Wednesday, November 9

I'm Going to Blah-Blah About The Election

America elected a celebrity with no military or political experience to protest Washington inefficiency.

As an older, white guy, that's as simple as I can state it. But it's not that simple. We all approached this election for personal reasons.

For some of my friends, the vote was a referendum on their identities. The GOP platform certainly believes so (see page 18). Anyone who can vote for Trump in full awareness of what he said about women is giving his comments and actions full approval. There are Trump people who think he will silence Black Lives Matter. Ugly reasons helped him get here.

So as that older, white guy, I have the least to lose from his election, and there's no way to argue differently. Maybe that's why I can look ahead while so many of my friends are still in shock. Maybe I can help them find some footing. Here's what I see:

+ Trump ran against the very Congress he needs to pass any legislation. The GOP retains control, but he ran against that GOP as much as Hillary did. Out of 30 incumbent Senators running last night, 28 won. In 38 House elections, 25 incumbents won. That's 83% retention. This election wasn't a repudiation of the status quo, as he might claim. He won by the skinniest of electoral margins and lost the popular vote. He does not have the political capital (to use George W's expression) to steer Congress toward his platform ...

+ Whatever that platform is. According to his campaign since the convention, he promised to rebuild the VA, recreate the nation's infrastructure, revive the middle class, reinvent domestic manufacturing, replace Obamacare, reboot Washington, banish lobbyists, solve widespread gun violence, deport millions, beat ISIS, fix Syria, build a wall, and imprison Hillary. Basically, he wants to build a new country and apparently thinks he can do it single-handed. He's in for a surprise.

His term of office is shorter than those of the senators elected last night. He'll face re-election based on his batting average before they do, and they've proven for eight years now that they will sit on their hands if they think the president has outgrown his britches. He has to win them over ...

+ Which will require him to be something he has never been before: an effective executive. He leaves in his wake a junkyard of failed ventures. He couldn't sell steaks or vodka. His university is sued for fraud. His first Canadian effort went bankrupt just last week. He claims to support American labor while his clothing line is made overseas. He's so loathe to prove his financial stability that he didn't release his taxes. His election tanked stock futures. As a professional businessman, he's pretty bad at it.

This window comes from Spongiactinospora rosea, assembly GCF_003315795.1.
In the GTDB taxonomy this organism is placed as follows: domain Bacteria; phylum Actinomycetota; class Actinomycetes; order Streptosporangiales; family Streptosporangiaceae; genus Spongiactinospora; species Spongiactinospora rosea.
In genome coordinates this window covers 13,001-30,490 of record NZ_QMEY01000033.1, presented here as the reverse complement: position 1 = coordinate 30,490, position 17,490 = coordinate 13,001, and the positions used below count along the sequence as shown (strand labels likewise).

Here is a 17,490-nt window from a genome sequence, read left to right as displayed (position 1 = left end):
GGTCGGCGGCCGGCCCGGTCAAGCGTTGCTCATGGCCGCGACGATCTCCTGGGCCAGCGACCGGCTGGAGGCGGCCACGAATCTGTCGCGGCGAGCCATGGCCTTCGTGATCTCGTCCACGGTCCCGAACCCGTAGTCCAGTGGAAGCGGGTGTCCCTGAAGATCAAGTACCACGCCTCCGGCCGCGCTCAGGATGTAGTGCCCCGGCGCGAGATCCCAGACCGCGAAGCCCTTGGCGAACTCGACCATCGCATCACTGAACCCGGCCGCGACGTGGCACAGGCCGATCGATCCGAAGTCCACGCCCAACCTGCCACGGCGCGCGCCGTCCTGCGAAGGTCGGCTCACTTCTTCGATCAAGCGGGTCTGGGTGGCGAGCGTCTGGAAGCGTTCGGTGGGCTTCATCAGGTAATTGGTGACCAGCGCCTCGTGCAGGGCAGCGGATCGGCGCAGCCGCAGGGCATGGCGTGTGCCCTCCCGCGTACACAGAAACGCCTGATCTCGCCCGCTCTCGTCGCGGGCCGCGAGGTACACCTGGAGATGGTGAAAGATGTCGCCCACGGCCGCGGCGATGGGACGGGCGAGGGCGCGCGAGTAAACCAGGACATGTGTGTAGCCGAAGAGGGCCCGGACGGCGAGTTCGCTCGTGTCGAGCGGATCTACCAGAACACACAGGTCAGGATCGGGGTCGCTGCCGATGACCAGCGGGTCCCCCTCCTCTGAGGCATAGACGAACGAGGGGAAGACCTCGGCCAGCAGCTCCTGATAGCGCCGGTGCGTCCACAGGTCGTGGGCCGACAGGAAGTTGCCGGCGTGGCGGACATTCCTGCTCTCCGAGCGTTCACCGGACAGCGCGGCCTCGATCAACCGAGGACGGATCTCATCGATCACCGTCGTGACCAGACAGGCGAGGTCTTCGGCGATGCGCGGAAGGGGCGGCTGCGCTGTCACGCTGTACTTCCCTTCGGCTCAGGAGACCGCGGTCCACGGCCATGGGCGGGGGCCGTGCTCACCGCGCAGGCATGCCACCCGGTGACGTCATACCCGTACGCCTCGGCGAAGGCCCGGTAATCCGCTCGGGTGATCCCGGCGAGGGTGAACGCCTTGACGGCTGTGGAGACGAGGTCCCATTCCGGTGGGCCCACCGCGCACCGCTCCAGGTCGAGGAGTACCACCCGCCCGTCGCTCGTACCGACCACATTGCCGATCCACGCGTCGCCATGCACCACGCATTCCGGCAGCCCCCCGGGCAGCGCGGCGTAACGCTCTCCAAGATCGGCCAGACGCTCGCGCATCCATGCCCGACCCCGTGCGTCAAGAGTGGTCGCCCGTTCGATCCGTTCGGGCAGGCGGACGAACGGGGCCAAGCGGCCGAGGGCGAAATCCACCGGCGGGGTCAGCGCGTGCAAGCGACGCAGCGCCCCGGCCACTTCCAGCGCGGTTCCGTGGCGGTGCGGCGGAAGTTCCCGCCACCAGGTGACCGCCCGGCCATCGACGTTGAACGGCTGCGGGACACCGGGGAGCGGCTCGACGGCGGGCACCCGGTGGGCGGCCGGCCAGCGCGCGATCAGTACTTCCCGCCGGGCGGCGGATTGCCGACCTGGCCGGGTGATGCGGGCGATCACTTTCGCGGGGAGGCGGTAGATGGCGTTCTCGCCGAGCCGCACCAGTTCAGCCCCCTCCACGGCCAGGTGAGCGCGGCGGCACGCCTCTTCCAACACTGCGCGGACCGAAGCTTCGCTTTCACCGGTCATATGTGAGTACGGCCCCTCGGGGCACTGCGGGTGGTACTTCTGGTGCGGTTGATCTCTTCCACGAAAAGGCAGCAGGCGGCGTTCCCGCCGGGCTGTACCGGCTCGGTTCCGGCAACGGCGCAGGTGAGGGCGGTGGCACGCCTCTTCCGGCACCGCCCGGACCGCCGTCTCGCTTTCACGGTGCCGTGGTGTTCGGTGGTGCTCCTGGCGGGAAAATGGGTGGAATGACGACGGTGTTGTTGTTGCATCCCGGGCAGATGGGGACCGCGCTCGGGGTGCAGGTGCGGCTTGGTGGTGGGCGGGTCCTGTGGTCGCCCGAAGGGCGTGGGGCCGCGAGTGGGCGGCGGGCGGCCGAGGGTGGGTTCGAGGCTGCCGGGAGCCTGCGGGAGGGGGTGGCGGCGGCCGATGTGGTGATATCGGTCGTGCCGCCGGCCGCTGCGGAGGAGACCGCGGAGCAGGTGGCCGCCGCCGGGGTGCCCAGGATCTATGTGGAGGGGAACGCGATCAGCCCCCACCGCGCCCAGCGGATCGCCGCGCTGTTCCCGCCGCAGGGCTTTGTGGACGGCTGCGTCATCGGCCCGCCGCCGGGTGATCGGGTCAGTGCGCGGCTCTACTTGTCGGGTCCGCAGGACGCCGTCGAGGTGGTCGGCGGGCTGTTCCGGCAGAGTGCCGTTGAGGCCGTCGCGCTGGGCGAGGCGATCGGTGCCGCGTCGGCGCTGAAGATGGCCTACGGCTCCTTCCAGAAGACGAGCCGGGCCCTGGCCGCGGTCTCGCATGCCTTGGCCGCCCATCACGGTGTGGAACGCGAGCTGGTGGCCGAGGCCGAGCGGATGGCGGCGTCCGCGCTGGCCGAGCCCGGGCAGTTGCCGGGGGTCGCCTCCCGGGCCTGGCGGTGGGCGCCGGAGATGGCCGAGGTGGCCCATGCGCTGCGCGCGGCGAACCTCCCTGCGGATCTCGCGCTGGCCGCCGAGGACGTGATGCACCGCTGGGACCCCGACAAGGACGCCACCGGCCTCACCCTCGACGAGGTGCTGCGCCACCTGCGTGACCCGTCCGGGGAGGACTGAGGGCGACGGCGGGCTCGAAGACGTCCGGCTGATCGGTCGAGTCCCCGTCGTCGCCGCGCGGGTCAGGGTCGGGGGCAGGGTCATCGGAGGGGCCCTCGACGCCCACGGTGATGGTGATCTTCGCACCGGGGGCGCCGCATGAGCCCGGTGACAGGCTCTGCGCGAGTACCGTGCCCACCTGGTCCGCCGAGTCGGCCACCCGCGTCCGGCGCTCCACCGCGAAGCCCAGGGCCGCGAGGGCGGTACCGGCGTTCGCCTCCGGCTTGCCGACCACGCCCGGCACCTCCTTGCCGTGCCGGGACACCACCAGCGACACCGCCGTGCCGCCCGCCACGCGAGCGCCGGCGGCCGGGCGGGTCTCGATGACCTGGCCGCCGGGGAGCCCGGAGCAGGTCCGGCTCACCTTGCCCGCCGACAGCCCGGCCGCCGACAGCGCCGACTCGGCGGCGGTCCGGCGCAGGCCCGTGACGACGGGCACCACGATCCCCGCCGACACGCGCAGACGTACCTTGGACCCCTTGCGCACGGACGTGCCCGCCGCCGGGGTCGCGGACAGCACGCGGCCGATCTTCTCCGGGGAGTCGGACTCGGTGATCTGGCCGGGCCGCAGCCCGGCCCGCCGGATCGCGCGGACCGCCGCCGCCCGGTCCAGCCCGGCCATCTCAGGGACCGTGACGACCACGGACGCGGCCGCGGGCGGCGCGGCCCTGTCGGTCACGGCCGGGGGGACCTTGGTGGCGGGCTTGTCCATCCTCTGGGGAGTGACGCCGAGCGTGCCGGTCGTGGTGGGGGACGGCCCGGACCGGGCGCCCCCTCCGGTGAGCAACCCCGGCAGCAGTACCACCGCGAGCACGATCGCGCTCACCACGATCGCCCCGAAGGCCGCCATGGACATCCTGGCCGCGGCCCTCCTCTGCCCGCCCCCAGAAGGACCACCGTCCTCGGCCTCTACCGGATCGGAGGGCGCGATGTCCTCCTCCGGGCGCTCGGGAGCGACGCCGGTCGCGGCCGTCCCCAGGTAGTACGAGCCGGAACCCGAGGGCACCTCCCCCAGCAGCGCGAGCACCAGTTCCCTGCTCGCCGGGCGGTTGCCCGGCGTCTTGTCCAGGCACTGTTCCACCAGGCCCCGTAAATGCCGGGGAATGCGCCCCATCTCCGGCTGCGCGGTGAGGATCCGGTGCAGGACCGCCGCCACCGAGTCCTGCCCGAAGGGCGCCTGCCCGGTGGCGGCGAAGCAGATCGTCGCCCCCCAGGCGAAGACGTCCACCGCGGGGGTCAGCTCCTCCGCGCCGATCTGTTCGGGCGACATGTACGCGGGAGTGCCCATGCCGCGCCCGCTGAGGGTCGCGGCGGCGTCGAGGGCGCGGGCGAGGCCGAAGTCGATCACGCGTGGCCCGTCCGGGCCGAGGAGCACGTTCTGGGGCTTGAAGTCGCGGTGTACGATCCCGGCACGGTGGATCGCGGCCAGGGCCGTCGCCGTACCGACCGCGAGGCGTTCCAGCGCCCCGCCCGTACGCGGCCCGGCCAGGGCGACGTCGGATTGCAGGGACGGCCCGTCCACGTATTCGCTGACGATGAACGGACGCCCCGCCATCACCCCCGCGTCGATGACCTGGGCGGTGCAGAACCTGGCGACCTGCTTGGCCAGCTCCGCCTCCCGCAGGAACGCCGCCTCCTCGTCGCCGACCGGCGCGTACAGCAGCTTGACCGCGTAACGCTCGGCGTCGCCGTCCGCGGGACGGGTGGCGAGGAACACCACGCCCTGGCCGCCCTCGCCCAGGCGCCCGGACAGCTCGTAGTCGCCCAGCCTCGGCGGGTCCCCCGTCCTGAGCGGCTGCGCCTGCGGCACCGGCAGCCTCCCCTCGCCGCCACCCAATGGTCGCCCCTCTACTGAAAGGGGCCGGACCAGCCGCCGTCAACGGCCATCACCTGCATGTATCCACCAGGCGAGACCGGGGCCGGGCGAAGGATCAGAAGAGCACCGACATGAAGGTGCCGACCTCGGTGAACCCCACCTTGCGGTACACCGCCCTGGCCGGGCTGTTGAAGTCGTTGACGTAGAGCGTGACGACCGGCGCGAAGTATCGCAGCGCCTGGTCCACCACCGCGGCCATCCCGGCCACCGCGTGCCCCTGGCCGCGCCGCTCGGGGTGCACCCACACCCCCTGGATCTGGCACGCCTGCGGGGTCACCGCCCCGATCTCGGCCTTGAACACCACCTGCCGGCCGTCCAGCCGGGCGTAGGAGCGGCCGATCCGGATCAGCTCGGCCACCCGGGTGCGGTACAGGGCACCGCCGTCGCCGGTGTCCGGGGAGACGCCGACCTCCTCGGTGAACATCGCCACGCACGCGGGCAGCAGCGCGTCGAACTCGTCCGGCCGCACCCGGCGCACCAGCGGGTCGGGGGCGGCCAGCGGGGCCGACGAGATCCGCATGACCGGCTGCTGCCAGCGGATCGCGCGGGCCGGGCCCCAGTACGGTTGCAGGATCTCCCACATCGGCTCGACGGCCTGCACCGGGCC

And for the first time, he works for someone else. Us. He gets a performance review in four years. He is now, to quote my wife, The Apprentice, forced to dance for his career. This is a whole new field for him, representing a constituency. During the campaign, he repeatedly and forcefully denied his own words when called to answer for them. Let's see how the angry voter who wants to drain the swamp reacts when he hems and haws away from his manifesto.

Even a year ago, the question arose as to whether he wanted to be president or just win the election. On the campaign trail, he often said he didn't need the trouble. He's got money, he says. He's now the oldest president voted into office, topping Reagan by a year. Does he stick it out for a full term? Can he?

This election affects the perception of the presidency more than it redefines us as a nation. Anyone can successfully run for president now, including a raging misogynist who's also a shabby huckster. That vaunted office is now one degree of separation from Billy Bush and the party bus. But his victory doesn't (yet) change local and state laws. North Carolina seems to have voted out the governor who went to bat for the "bathroom bill" which so horribly rebuffed minority rights. The law cost the state business across the board for years. It's politically dangerous for other states to emulate it, and it faces a judicial smackdown.

Speaking of court desicions, Lawrence v. Texas was struck down a year before George W. was re-elected. Marriage equality and Obamacare were validated with a sitting conservative chief justice. The Supreme Court lost Scalia last year, and he was a philosophical outlier. The court isn't a Puritan tribunal just yet.

But Trump is a gut punch, I ain't gonna lie. I am not dismissing your shock. Two roads diverged in a yellow wood, and a lot of our neighbors took the low road. But this election isn't a revolution. This time, it's a literal popularity contest, and the reality TV star won. He is not an avatar for the masses. We are not Trump, and Trump is not us. He has to deliver -- something he failed to do time and time again -- when he literally promised to "make every dream you ever dreamed for your country come true." He's confidently walking to a political death by a thousand cuts. We may fear what could be, but he has to contend with what can't be. 

Let this pain subside as it will. Remember it. Weaponize it. Then get steely.

Get ready for the 2018 midterms. Get ready for 2020.

Get ready.

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